Dan Snow's History Hit-logo

Dan Snow's History Hit

History Podcasts

History! The most exciting and important things that have ever happened on the planet! Featuring reports from the weird and wonderful places around the world where history has been made and interviews with some of the best historians writing today. Dan also covers some of the major anniversaries as they pass by and explores the deep history behind today's headlines - giving you the context to understand what is going on today. See acast.com/privacy for privacy and opt-out information.

History! The most exciting and important things that have ever happened on the planet! Featuring reports from the weird and wonderful places around the world where history has been made and interviews with some of the best historians writing today. Dan also covers some of the major anniversaries as they pass by and explores the deep history behind today's headlines - giving you the context to understand what is going on today. See acast.com/privacy for privacy and opt-out information.

Location:

London, United Kingdom

Description:

History! The most exciting and important things that have ever happened on the planet! Featuring reports from the weird and wonderful places around the world where history has been made and interviews with some of the best historians writing today. Dan also covers some of the major anniversaries as they pass by and explores the deep history behind today's headlines - giving you the context to understand what is going on today. See acast.com/privacy for privacy and opt-out information.

Language:

English


Episodes

SAS Founder: Warrior or Phoney?

5/27/2022
David Stirling was an aristocrat, innovator and special forces legend that earned him the nickname 'The Phantom Major'. His formation of the Special Air Service in the summer of 1941 led to a new form of warfare and Stirling is remembered as the father of special forces soldiering. But was he really a military genius or in fact a shameless self-publicist who manipulated people, and the truth? For his new book 'David Stirling: The Phoney Major' military historian Gavin Mortimer extensively...

Duration:00:31:44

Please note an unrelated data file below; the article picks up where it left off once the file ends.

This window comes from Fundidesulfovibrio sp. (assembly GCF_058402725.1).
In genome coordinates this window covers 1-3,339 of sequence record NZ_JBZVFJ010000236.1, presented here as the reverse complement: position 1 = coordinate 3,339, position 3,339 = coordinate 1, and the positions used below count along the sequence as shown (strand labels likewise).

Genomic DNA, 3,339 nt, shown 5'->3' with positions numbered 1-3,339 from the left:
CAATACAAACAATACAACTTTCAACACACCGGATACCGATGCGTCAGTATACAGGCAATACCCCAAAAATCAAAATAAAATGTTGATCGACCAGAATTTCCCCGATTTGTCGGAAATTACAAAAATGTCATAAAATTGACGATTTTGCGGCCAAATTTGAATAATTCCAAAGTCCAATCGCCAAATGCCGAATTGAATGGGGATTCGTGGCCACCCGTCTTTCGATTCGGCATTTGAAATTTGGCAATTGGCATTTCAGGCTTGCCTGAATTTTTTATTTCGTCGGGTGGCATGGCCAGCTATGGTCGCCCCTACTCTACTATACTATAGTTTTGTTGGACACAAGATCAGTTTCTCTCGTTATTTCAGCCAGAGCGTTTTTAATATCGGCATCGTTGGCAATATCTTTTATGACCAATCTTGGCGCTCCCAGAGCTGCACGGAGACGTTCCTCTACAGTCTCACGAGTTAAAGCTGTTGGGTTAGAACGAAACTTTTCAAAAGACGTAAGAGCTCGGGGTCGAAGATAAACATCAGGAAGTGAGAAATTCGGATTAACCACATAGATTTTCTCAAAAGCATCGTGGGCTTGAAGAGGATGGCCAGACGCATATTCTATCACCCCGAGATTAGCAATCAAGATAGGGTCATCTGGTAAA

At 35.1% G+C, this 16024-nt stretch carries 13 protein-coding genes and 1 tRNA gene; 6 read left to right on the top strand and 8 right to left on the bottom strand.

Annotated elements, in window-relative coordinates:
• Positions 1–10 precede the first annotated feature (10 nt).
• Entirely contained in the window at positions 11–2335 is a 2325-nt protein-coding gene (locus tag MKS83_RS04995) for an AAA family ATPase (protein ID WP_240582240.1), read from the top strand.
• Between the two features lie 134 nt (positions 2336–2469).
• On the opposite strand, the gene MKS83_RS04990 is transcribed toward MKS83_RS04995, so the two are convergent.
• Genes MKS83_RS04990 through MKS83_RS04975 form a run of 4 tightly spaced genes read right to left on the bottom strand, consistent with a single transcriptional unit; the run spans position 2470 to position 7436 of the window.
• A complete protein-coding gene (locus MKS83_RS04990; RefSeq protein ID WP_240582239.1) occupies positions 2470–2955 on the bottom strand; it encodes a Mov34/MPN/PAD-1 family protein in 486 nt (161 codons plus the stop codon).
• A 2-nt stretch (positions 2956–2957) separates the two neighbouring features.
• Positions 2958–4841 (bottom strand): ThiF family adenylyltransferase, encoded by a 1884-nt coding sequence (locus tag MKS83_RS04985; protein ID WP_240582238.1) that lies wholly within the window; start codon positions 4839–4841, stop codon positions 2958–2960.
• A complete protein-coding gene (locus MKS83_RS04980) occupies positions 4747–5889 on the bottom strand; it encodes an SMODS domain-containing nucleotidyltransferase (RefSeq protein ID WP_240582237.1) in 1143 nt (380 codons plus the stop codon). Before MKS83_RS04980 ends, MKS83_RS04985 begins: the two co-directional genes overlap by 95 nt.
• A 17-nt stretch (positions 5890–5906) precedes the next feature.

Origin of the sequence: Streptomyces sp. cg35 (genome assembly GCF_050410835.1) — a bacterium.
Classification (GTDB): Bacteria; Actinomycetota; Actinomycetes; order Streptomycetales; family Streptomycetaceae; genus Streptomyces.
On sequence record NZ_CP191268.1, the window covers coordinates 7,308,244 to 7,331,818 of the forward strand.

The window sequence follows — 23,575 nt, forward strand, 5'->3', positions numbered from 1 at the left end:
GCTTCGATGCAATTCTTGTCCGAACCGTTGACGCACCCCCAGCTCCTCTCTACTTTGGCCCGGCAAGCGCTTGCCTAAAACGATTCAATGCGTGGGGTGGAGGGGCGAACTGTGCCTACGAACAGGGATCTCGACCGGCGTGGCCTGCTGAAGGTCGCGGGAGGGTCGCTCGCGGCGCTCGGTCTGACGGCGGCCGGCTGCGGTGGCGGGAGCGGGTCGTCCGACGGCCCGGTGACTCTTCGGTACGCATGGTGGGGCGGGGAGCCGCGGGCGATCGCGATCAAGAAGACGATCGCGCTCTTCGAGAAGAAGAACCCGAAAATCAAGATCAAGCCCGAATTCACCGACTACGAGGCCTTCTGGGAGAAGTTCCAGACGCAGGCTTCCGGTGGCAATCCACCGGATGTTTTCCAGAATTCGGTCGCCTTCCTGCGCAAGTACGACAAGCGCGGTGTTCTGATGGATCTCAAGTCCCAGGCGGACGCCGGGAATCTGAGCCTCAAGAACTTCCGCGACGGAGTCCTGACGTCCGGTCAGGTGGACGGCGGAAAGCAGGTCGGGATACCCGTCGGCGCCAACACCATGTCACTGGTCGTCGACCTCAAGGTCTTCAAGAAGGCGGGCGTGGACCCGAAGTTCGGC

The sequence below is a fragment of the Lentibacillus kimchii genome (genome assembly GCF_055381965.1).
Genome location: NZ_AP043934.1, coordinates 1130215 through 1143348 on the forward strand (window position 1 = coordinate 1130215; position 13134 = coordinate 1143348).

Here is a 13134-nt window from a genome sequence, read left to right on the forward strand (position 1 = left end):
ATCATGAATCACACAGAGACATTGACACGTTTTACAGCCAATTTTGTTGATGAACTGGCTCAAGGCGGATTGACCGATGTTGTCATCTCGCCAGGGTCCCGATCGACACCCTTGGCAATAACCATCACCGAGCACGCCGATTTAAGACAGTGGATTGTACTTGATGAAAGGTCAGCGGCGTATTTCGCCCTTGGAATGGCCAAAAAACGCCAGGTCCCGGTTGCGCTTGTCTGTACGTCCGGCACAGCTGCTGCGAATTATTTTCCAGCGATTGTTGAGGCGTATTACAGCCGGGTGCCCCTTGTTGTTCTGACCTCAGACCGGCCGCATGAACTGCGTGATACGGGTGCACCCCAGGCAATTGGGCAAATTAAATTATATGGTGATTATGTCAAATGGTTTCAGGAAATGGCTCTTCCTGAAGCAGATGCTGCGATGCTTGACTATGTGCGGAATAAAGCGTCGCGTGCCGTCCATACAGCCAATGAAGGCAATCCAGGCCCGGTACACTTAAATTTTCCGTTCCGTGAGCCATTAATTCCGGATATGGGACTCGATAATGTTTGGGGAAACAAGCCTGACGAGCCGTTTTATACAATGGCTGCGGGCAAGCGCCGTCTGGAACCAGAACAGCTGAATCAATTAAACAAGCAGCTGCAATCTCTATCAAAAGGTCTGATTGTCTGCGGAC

The Treadmill

5/26/2022
Before they found their way into gyms, treadmills had a much darker history. In the 19th Century, they could most commonly be found in prisons. In contrast to their modern track record of improving health, the Victorians saw treadmills as a way to explicitly inflict pain and punishment. A tool for ‘grinding men good’ through gruelling hours of physical activity. What were the moral rationalisations of this corporal punishment? Who was the inventor responsible for these machines? And what...

Duration:00:25:38

Our Obsession with Nostalgia

5/25/2022
Longing to go back to the 'good old days' is nothing new. For hundreds of years, the British have mourned the loss of older national identities and called for a revival 'simple', 'better' ways of life - from Margaret Thatcher's call for a return to 'Victorian values' in the 1980s to William Blake's protest against the 'dark satanic mills' of the Industrial Revolution that were fast transforming England's green and pleasant land. But were the 'good old days' ever quite how we remember...

Duration:00:32:22

How Stalin, Churchill and Roosevelt Divided Berlin

5/24/2022
Berlin’s fate was sealed at the 1945 Yalta Conference: the city, along with the rest of Germany, was to be carved up between the victorious powers - American, British, French and Soviet. On paper, it seemed a pragmatic solution. In reality, once the four powers were no longer united by their common purpose of defeating Germany they wasted little time reverting to their pre-war hostility toward each other. Writer and historian Giles Milton joins Dan on the podcast to share the story of the...

Duration:00:26:03

Putin's Rise to Power

5/23/2022
Catherine Belton joins Dan on the podcast to discuss the remarkable story of Vladimir Putin's rise to power. After working from 2007-2013 as the Moscow correspondent for the Financial Times, Catherine's career has offered an exclusive insight into the workings of Putin's Kremlin. Her book 'Putin's People' is packed with interviews with the key inside players, uncovering fascinating details about how Putin subverted Russia’s economy and legal system and extended the Kremlin's reach into the...